To throw a 7 or above, we fall off a precipice in terms of our chances of getting a particular number with two dice, and it’s downhill from there in terms of how likely you are to throw any combination with a pair of dice. This is also very useful to know.

Here’s the rest of the list, showing the odds of throwing a number or combination of 7 and above:

 
Dice 1 Dice 2 Total pips visible on both dice (not doubles)
1. 1 and 1 2
2. 1 and 2 3
3. 2 and 1 3
4. 2 and 2 4
5. 3 and 1 4
6. 1 and 3 4
7. 3 and 2 5
8. 2 and 3 5
9. 4 and 1 5
10. 1 and 4 5
11. 3 and 3 6
12. 4 and 2 6
13. 2 and 4 6
14. 5 and 1 6
15. 1 and 5 6
16. 4 and 3 7
17. 3 and 4 7
18. 5 and 2 7
19. 2 and 5 7
20. 6 and 1 7
21. 1 and 6 7
22. 4 and 4 8
23. 5 and 3 8
24. 3 and 5 8
25. 6 and 2 8
26. 2 and 6 8
27. 6 and 3 9
28. 3 and 6 9
29. 5 and 4 9
30. 4 and 5 9
31. 5 and 5 10
32. 6 and 4 10
33. 4 and 6 10
34. 6 and 5 11
35. 5 and 6 11
36. 6 and 6 12

Remember this list includes doubles, so for example you have 3 chances of throwing a 12. You can do this with a 4+4, 3+3 or a 6+6.

There are gaps in the table because there are certain numbers which no possible combination of dice will deliver. For example, try as you might, you can never throw a 13!

You don’t have to learn this table but try at least to become familiar with it. Try to become at least on nodding terms with your chances of getting a particular number. It’s worth knowing, for example, that you have five times the probability of throwing a 5 than a 12. That’s a big difference and might well affect your thinking when making a decision in a particular situation.

Let’s look at two almost identical examples that show how having an understanding of this table can really make a big difference. In the first example, as shown below, Black has to throw a 7 in order for his backmarker to hit White’s blot on his 17-point. His chances of doing so are 6 in 36.

Black needs a 7 to hit; he has a 6 in 36 chance.

Black needs a 7 to hit; he has a 6 in 36 chance.

ut if your blot was just one point closer, and Black only needed to throw a 6 (as shown in the slightly different example below), Black’s chances leap up to 17 in 36, which is a big difference. Black is almost 3 times more likely to be able to hit the White blot in this second example just because your checker is now one point nearer to his backmarkers.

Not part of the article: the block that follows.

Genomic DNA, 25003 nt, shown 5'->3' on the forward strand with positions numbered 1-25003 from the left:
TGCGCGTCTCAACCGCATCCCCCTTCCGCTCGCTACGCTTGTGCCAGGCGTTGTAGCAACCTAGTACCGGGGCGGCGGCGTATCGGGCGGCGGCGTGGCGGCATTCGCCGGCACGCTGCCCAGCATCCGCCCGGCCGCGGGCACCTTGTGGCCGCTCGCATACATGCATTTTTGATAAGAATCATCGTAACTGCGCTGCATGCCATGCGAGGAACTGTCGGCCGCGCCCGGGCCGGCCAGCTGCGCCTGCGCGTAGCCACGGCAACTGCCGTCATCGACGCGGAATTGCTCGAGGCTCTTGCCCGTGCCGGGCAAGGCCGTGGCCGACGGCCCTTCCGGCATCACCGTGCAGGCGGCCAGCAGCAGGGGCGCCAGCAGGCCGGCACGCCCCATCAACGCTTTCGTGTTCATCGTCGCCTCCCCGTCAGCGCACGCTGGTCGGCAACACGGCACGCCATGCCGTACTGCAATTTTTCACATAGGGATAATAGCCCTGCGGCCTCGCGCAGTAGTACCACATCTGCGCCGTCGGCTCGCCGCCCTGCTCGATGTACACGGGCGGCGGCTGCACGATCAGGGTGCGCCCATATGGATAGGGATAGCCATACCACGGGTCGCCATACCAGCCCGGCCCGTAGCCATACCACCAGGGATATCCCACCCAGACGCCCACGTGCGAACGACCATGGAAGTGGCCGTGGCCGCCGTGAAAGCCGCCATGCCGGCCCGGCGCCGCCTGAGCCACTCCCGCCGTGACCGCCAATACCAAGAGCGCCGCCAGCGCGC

Here Black needs a 6 to hit and therefore has a much better chance (17/36)

Here Black needs a 6 to hit and therefore has a much better chance (17/36)

When you leave a blot that could be hit by your opponent, we call it leaving a shot. Always try to leave a long shot (preferably more than 6 spaces away) rather than a short shot as you can dramatically reduce your opponent’s chances of hitting it.

I played in a tournament recently where at one point in the game I had a checker on the bar because I’d just been hit. I needed to throw any number except for a 5 or a 6 (because my opponent had created a 2-point-prime on his 5-point and 6-point) in order for my checker to re-enter the board. At my first attempt, I threw 6+6. I could not get on. On my next turn I threw a 6+5; I still couldn’t re-enter. On my third attempt I was thwarted again, by throwing another 6+6. I failed yet again to re-enter. What are the odds of that? Well, they were a little under 730 to 1, so I was feeling rather hard done by!

However, later on in the same game my luck became as outrageously good as it had been bad and the game turned around in my favour. Finally I found myself needing to throw a double to win not just the game but also a rare backgammon and, sure enough, I managed to do so.

In the same game I had experienced unbelievably bad luck followed by extremely good luck. Backgammon is the only game of skill where your luck can fluctuate so dramatically. One thing I do believe (and every good player needs to believe in order not to go crazy playing this game) is that in the long run, luck evens out, and the better you play the ‘luckier’ you will be overall!